Logarithmic transformation in R is one of the transformations that is typically used in time series forecasting. If your forecasting results have negative values, then log transformation of the target value will prevent from going below zero. In other words, logarithmic transformation stabilizes the variance of the time series and ensures that predictions stay positive.

## Logarithmic transformation in R

Here is how to perform common a base-10 log transformation.

value <- c(221, 181, 227, 176, 201) value <- log(value) value #[1] 5.398163 5.198497 5.424950 5.170484 5.303305

## Inverse logarithmic transformation in R

After forecasting, you should back-transform the results to get them on the original scale.

In this case, the reverse transformation is done with the *exp* function.

Here is how it looks with previously log-transformed data.

exp(value) #[1] 221 181 227 176 201

## The issue with log transformation if time series have 0

If your time series contains 0 values, then the result of log transformation is infinity, and that might not be suitable with forecasting models.

value <- c(221, 181, 227, 176, 201, 0, 0) log(value) #[1] 5.398163 5.198497 5.424950 5.170484 5.303305 -Inf -Inf

To avoid problems of log(0), you can include an offset in the transformation. By adding 1, you can overcome the limitation of using log transformations on data that contains zeros. Even easier is to use the *log1p* function that computes log(1+x) accurately.

value <- c(221, 181, 227, 176, 201, 0, 0) log(value + 1) #[1] 5.402677 5.204007 5.429346 5.176150 5.308268 0.000000 0.000000 log1p(value) #[1] 5.402677 5.204007 5.429346 5.176150 5.308268 0.000000 0.000000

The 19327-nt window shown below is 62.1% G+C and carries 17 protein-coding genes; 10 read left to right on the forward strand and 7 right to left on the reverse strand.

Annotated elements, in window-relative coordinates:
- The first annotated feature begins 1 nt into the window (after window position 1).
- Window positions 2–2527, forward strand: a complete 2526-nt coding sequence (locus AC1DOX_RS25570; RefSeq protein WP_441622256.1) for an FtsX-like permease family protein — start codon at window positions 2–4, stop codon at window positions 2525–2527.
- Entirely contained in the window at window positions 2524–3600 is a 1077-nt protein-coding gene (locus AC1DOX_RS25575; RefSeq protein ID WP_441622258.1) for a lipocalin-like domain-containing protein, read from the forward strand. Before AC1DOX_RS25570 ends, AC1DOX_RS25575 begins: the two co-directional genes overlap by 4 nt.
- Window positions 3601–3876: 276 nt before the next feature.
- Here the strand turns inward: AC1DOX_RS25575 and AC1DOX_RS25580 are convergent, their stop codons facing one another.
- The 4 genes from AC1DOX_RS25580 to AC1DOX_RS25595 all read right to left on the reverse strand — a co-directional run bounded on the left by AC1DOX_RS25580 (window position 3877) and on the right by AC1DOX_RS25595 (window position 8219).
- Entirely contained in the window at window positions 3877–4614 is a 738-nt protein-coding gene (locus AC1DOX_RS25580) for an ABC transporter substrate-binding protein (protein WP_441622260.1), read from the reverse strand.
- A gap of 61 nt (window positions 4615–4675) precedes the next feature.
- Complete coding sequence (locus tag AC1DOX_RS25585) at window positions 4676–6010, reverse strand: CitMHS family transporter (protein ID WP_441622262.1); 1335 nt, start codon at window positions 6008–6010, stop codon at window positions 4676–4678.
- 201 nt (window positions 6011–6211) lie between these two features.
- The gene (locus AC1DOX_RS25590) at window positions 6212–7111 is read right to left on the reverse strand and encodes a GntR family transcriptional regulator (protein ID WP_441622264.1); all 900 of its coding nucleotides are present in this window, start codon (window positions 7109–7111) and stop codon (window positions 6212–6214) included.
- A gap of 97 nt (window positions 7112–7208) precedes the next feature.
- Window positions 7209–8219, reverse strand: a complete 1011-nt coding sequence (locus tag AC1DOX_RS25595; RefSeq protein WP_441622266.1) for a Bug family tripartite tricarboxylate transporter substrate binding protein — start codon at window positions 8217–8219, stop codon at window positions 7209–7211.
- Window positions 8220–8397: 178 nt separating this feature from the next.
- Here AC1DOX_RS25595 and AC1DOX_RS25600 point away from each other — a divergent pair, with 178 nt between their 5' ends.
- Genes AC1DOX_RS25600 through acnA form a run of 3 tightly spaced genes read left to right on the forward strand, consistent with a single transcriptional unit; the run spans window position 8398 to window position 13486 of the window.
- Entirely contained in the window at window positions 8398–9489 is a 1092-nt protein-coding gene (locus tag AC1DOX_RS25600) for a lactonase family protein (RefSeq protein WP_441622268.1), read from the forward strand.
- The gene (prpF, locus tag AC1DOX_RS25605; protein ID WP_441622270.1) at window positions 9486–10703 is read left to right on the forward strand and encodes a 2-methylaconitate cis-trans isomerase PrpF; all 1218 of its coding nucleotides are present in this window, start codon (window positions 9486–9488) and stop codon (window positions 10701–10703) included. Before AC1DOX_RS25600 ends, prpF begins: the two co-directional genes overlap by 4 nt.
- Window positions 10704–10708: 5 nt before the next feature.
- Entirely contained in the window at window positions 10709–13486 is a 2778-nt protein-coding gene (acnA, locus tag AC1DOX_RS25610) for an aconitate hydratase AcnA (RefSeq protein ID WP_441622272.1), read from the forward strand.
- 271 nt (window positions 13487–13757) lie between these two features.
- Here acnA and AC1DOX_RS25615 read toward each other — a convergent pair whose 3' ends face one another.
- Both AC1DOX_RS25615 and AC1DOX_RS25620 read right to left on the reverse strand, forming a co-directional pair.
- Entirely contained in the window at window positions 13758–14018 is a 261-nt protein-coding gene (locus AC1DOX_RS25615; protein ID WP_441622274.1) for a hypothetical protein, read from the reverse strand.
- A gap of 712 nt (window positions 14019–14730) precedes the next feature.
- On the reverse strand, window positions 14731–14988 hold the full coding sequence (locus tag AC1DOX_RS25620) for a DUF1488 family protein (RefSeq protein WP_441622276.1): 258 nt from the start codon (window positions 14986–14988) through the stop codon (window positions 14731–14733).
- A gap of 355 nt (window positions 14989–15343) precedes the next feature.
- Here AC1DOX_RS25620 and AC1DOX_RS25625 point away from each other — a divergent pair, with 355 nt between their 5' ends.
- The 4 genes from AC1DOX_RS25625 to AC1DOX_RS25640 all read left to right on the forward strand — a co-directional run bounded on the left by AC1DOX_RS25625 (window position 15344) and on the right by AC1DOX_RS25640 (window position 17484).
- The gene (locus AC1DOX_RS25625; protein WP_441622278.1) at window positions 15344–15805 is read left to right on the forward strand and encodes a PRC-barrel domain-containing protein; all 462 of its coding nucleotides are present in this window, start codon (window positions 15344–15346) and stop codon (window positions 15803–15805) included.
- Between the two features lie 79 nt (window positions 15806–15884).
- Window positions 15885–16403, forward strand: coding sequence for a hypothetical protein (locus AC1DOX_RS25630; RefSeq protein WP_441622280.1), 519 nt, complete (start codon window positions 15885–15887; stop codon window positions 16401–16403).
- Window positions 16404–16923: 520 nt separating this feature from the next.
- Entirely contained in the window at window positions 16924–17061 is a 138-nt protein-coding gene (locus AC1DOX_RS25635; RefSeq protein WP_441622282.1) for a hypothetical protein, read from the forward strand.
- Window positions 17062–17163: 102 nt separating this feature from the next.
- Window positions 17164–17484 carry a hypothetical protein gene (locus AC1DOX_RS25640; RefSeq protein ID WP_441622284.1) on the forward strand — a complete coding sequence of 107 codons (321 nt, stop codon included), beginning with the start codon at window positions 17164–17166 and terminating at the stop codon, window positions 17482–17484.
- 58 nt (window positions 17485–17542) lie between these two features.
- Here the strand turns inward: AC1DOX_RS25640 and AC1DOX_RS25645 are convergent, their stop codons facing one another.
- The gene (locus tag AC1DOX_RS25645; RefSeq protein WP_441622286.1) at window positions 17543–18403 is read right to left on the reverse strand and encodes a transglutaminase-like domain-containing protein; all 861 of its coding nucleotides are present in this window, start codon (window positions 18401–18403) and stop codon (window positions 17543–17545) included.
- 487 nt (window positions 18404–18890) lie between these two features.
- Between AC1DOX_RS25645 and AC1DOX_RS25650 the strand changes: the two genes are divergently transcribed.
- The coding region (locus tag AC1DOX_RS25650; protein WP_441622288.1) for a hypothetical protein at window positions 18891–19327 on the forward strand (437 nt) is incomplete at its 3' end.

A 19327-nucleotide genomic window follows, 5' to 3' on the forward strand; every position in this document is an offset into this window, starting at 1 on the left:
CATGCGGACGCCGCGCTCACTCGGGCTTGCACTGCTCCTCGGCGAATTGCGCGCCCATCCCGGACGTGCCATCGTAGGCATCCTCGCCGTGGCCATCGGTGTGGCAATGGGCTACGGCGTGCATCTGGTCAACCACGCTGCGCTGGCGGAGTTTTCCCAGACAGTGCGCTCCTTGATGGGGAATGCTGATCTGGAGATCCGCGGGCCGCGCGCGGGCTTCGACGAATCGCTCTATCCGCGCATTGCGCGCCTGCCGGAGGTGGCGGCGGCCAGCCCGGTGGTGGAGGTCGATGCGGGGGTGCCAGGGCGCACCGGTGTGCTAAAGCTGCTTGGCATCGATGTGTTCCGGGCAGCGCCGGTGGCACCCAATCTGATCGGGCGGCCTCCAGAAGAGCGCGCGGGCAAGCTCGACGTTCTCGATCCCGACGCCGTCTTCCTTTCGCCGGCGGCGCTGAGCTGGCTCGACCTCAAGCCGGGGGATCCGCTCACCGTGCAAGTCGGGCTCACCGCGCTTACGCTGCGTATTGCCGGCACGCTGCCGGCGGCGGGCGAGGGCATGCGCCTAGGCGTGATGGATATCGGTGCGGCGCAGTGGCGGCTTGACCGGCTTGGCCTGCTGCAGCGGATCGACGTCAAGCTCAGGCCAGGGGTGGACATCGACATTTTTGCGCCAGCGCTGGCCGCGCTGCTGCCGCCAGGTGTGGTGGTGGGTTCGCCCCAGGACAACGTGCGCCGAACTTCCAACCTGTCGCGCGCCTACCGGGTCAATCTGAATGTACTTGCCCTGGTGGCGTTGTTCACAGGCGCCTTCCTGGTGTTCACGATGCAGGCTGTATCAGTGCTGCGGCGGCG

Reverse logarithmic transformation to get data back to the original scale usually works well enough like this. You can subtract 1 or use the *expm1* function.

value <- c(221, 181, 227, 176, 201, 0, 0) value <- log1p(value) exp(value) - 1 #[1] 221 181 227 176 201 0 0 expm1(value) #[1] 221 181 227 176 201 0 0

## Logarithmic transformation in tidymodels

If you are using tidymodels and preprocessing your data with the recipes, then you can use step_log that creates a recipe step that will log transform data.

Try to use an offset parameter that equals 1 to achieve the same results as in the previous method. It is an optional parameter to add to the data before logging.

require(recipes) value <- tidyr::tibble('value' = c(221, 181, 227, 176, 201, 0, 0)) recipe_spec <- recipe(value) %>% step_log(value, offset = 1) recipe_spec %>% prep() %>% juice() ## A tibble: 7 x 1 #value # #1 5.40 #2 5.20 #3 5.43 #4 5.18 #5 5.31 #6 0 #7 0

Back transform your predictions like this.

df <- recipe_spec %>% prep() %>% juice() exp(df$value) - 1 #[1] 221 181 227 176 201 0 0

### Tips & tricks

Here are 2 posts that contain useful tips and tricks for R users. Top 10 tips and tricks by using dplyr and RStudio.